Ruby Bike was feeling somewhat neglected. Possibly because I had been neglecting her. Autumn weather, and I really needed to kit her out properly, all the usual excuses.
She overheard today’s weather forecast: a bit of sun might break through the thick blanket of cloud. That’s me, she said, I’m the summer bike, right? But you took Brown Bike to Skipton in the summer, so what’s that all about?
I gently explained the differences between tourers and racers, and that didn’t make one better than the other, I loved them both equally, they were just different. And she wouldn’t enjoy the supermarket run, and she only had a beam rack that wouldn’t be great at trucking my shopping home.
It wasn’t a summer versus winter thing, I said, because I want both of you to work in all seasons. But I haven’t yet fitted your mudguards or D-lock, or got you lights, and although I’ve got you a little bag with spare tube and stuff, you need a pump.
But today, she said, it’s just the drugs run, isn’t it? Not far. I’d be really good at that. Drugs aren’t heavy, and I’d be really good at escaping from the police, flying away at high speed like the kid in ET.
I said it wasn’t like that, the drugs were entirely legit, prescription drugs to strengthen my bones. We wouldn’t need to escape from anyone.
Please please please? she said.
I gave in. She panicked when I wheeled out Brown Bike, but that was to make room to heave the cheap Chinese folder out of the way so I could get to Ruby. She needed air in her paws, I mean tyres, and I noticed the battery in her computer was flat.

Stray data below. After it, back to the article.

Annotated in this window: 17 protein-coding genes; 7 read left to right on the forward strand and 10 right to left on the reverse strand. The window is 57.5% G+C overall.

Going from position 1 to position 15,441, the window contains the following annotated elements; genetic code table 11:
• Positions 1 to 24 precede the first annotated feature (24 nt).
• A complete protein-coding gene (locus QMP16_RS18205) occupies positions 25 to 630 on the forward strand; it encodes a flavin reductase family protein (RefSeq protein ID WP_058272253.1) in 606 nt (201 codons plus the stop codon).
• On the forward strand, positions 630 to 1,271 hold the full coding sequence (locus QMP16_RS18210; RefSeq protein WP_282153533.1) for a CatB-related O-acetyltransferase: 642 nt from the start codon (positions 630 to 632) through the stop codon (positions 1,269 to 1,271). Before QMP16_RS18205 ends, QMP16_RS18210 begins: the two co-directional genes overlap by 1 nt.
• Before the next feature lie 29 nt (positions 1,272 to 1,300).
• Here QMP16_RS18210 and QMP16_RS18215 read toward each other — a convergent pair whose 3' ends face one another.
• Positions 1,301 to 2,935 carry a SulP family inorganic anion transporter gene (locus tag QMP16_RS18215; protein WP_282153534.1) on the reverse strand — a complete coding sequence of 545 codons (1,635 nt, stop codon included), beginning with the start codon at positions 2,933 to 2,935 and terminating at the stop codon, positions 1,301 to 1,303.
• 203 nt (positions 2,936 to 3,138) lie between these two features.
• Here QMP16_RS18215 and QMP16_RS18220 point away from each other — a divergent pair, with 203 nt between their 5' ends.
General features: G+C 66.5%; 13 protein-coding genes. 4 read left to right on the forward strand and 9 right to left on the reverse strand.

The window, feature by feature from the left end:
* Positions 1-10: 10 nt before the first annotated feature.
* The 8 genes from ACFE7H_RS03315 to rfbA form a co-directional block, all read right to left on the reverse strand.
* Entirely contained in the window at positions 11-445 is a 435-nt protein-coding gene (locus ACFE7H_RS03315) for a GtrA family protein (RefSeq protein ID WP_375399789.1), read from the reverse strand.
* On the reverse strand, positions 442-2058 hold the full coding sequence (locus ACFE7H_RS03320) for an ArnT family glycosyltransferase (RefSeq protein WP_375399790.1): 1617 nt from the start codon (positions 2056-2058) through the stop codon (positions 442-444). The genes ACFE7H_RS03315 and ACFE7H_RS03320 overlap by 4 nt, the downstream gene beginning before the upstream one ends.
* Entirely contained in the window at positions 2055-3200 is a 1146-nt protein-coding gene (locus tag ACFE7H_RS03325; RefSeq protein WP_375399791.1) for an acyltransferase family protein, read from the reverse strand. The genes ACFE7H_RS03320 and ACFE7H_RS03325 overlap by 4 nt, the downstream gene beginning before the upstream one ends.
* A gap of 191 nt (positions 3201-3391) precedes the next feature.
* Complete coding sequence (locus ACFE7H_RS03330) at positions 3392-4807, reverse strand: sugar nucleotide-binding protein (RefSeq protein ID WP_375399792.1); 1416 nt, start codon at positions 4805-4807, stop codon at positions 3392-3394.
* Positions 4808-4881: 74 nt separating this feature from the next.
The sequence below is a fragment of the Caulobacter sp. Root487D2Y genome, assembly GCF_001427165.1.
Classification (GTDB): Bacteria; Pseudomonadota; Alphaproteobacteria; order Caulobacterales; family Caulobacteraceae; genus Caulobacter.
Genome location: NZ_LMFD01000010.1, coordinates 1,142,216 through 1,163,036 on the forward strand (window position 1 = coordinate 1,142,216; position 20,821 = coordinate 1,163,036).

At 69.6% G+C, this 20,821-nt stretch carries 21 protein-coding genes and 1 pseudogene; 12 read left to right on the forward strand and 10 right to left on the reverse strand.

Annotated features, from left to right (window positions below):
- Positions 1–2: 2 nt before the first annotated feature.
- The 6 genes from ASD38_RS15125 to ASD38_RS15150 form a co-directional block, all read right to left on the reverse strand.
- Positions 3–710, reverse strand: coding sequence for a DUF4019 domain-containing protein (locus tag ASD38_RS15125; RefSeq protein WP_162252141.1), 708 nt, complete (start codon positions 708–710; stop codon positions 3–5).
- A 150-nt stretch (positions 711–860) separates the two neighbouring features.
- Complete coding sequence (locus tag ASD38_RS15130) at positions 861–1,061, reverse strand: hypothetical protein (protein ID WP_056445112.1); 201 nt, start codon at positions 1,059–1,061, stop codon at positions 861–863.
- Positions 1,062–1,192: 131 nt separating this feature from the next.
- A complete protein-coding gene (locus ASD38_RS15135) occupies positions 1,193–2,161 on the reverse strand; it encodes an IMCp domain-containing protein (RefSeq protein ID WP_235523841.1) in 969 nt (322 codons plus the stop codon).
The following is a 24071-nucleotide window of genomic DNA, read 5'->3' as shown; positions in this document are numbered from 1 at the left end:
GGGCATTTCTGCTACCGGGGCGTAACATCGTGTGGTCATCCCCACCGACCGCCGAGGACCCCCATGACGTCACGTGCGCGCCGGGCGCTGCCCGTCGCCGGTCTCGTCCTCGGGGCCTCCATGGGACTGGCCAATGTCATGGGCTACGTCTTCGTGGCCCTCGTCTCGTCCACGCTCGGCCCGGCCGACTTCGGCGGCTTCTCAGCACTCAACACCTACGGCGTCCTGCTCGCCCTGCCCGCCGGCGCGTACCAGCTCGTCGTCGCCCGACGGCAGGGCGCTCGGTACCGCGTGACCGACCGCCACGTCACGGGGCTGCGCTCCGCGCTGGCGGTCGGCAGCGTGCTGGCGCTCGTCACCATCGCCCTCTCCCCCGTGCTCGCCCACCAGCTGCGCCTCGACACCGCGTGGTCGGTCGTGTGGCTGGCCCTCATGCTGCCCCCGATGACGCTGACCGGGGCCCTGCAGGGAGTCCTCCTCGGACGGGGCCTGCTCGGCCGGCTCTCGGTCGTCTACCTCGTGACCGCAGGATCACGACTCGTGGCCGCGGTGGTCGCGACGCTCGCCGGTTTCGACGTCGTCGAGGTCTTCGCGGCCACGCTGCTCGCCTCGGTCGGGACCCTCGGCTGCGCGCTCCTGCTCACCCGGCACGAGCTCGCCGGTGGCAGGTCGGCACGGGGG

Near the crossroads in the village, a police car was parked in a favourite speed-trap position. Ruby wanted to hare round and see if we could make their radar go “ping”, but the doctor’s was in the opposite direction. She said I was a spoil-sport. I said speed limits only applied to motor vehicles. She said she would be proud to get a ticket for “furious driving”.
Leaving the village, we had to wait ages to cross the fast busy A-road. Then we took the fast but fairly deserted B-road to Papworth. The headwind was cold but not strong. I realised her pedals weren’t as grippy as Brown Bike’s. Her indexing wasn’t quite right, so we paused to flip it into friction. I’d forgotten how to do it and didn’t have my glasses so it took a minute.
At the doctor’s, where BB picked up a thorn in his brand new Marathon, I carried Ruby through the gate. I don’t know how resilient her Michelin “Hi-Lite Synergics” are, and I didn’t want to find out.
Ruby rested against her very own custom-built bike stand. (I didn’t tell her that Brown Bike reckons it’s for his exclusive use.) Some folk might say this is a children’s plastic climbing frame thingy, but I’ve never seen any kids on it. Or other bikes, for that matter.
Her bars are tilted up somewhat giving her a jaunty look, but my back has gained flexibility since then, so they could go back down. On the other hand, my winter cycling clothing is bulky, somewhat like a spare tyre, so they’ll probably stay up until spring.
On the way home the sun emerged so we stopped off for a photo-opportunity. This is an entrance to a stoney bridleway that runs parallel to the Papworth bypass.
If Ruby was a mountaineer, we might have taken that route. She isn’t so we didn’t. But we spotted something in the opposite direction that looked somewhat like a dead body, so we rode gently along muddy grass to investigate. Thankfully it was just some bent metal from a dead car or something. The camera battery was flat, so no photo.
As I write this, it isn’t lunchtime yet, and Ruby hasn’t come inside. She wants to go for a quick burn-up somewhere. Because the sun has come out properly. Because the air has warmed, slightly. Because there is time before it gets dark. Just because we can.
So we will.